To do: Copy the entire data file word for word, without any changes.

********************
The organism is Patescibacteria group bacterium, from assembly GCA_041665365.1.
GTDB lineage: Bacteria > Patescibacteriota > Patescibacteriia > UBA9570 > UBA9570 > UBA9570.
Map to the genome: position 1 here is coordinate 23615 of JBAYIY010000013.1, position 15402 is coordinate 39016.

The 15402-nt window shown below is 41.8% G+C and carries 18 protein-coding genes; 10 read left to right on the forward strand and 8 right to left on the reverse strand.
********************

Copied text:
The organism is Patescibacteria group bacterium, from assembly GCA_041665365.1.
GTDB lineage: Bacteria > Patescibacteriota > Patescibacteriia > UBA9570 > UBA9570 > UBA9570.
Map to the genome: position 1 here is coordinate 23615 of JBAYIY010000013.1, position 15402 is coordinate 39016.

The 15402-nt window shown below is 41.8% G+C and carries 18 protein-coding genes; 10 read left to right on the forward strand and 8 right to left on the reverse strand.